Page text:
Consumer privacy debate heats up

Robert Hettinga rah at
Tue Aug 26 14:17:43 PDT 1997

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Subject: Consumer privacy debate heats up
Date: Tue, 26 Aug 1997 15:39:19 -0400
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Consumer privacy debate heats up
	-- Chicago Tribune

WASHINGTON -- An Internet entrepreneur, Ram Avrahami, says he believes he
has the legal rights to his name and other personal information, such as
his shopping habits, credit records and medical history.

But the companies that profit from collecting personal information on
Avrahami and millions of other Americans see matters differently. Since
the information is collected legally and resides in their databases, they
say they have reasonable claim to it.

Those divergent views are colliding. While the companies stand their
ground, Avrahami hopes to help start a grass-roots effort this fall to
demand that the data-gatherers obtain permission before buying and selling
information about an individual.

More than just seeking a say in whether and how personal data is marketed,
the suburban Virginia resident and his allies want to receive royalties.
They wonder why only the companies should make money off the brisk
commerce in their personal data.

"They have to face reality," says Avrahami, 34. "They cannot sell people's
names without explicit permission. It's a very simple concept."

The debate is taking on new urgency as the information economy grows, and
creating its own backlash, as giant America Online learned earlier this
summer.  AOL was compelled to beat a hasty, embarrassing retreat after
users rebelled at the company's plan to sell their telephone numbers to

The omnipresence of computers and the Internet have made it ever easier
for businesses and government agencies to obtain, link and sell data that
often reveal intimate information about millions of Americans.

This has increased public anxiety about the uses such databases, which
teem with information many people would be reluctant to tell even their
closest friends: medical conditions revealed by tracking the
pharmaceuticals purchased, mortgage borrowing obtained from real-estate
records, household incomes lifted from product-warranty cards
conscientiously filled out by unwitting consumers.

The data-ownership question is complicated by the law's seeming
ambivalence.  While most states have laws forbidding the appropriation of
one's name for someone else's commercial benefit, those laws have mainly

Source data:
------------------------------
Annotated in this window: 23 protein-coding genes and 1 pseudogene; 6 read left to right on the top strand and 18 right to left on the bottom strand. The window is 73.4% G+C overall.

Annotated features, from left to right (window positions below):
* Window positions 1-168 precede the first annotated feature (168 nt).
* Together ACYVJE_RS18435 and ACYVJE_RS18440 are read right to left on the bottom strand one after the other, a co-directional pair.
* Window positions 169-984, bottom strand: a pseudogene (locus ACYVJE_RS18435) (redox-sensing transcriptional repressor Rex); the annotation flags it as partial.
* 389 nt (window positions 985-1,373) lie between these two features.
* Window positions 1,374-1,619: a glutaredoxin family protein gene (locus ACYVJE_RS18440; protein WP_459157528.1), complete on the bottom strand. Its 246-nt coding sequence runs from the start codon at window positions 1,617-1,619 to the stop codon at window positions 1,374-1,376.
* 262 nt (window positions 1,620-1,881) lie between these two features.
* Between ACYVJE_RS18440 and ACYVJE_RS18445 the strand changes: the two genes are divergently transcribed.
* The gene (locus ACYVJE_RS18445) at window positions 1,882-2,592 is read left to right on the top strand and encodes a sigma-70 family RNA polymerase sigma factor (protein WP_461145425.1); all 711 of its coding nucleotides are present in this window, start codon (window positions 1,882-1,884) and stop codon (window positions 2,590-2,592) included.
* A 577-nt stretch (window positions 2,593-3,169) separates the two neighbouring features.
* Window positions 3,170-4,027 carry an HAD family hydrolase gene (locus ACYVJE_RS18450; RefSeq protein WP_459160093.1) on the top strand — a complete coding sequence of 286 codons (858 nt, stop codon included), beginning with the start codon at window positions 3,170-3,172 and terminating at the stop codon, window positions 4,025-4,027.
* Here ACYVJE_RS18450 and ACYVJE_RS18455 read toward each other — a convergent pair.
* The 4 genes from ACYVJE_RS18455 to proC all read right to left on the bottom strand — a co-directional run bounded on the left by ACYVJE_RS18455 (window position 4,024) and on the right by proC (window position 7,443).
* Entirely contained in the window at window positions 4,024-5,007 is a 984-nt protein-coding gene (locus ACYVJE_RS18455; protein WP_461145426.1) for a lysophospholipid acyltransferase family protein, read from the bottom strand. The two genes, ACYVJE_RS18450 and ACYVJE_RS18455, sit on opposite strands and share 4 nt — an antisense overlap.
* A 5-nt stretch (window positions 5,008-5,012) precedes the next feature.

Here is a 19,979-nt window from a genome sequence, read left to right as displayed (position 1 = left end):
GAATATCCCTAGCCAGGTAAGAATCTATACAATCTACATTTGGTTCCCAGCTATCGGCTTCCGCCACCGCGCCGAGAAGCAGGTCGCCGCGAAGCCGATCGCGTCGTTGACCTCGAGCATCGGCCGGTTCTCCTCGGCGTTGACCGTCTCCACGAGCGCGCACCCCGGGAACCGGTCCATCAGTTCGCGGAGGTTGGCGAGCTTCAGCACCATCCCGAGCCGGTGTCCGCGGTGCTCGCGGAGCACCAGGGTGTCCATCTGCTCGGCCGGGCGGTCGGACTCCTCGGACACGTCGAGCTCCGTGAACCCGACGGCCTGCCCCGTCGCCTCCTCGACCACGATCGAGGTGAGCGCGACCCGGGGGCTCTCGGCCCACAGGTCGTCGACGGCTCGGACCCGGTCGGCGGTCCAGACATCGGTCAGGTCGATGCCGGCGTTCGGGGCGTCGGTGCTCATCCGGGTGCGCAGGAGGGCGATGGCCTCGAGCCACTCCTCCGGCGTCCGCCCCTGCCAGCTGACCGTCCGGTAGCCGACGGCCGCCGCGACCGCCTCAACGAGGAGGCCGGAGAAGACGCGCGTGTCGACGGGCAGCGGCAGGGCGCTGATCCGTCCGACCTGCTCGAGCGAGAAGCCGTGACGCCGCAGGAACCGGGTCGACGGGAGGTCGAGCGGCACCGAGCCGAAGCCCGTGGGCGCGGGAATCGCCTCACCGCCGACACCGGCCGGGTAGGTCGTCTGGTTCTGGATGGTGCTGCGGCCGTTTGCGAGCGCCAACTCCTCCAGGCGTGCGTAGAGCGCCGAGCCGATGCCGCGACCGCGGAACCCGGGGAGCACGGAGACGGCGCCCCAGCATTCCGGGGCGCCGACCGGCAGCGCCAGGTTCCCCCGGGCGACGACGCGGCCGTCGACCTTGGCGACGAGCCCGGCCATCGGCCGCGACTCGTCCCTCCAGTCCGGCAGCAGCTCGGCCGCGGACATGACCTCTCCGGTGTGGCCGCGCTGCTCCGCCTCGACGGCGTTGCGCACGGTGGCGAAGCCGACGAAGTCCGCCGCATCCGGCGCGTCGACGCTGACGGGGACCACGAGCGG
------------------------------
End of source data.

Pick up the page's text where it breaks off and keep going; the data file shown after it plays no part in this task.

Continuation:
been applied to celebrities, not the selling for profit of the ordinary
person's name and personal information by database companies.

But is that right? Not according to Anne Wells Branscomb. In her 1994 book
"Who Owns Information? From Privacy to Public Access," the communications
and computer lawyer, wrote: "Our names and addresses and personal
transactions are valuable information assets worthy of recognition that
we have property rights in them.

"Unless we assert these rights, we will lose them. If such information
has economic value, we should receive something of value in return for
its use by others."

There is clearly a developing view that agrees with her. Besides Avrahami
and his allies, who say they are forming a new organization to receive,
on behalf of their members, payment for the use of names or take legal
action, others are challenging the data gatherers.

Earlier this summer, for instance, the American Civil Liberties Union,
launched its "Take Back Your Data" campaign. Besides attempting to educate
Americans on the issue, the ACLU intends to push for sweeping federal
legislation to re-establish individuals' control over use of their
personal information.

The ACLU sees this as an important personal privacy issue, especially
regarding medical data. "You provide information to your health care
provider solely for the purpose of treating you and making you better,"
said Donald Haines, a legislative counsel on privacy issues at the ACLU.

"Suddenly all of these people end up acting like they have a right to your
data," including law enforcement, research, insurance and public health
officials. "In our view, that's nothing less than embezzlement of your
data," Haines said.

In Congress, Sens. Dianne Feinstein, D-Calif., and Charles Grassley,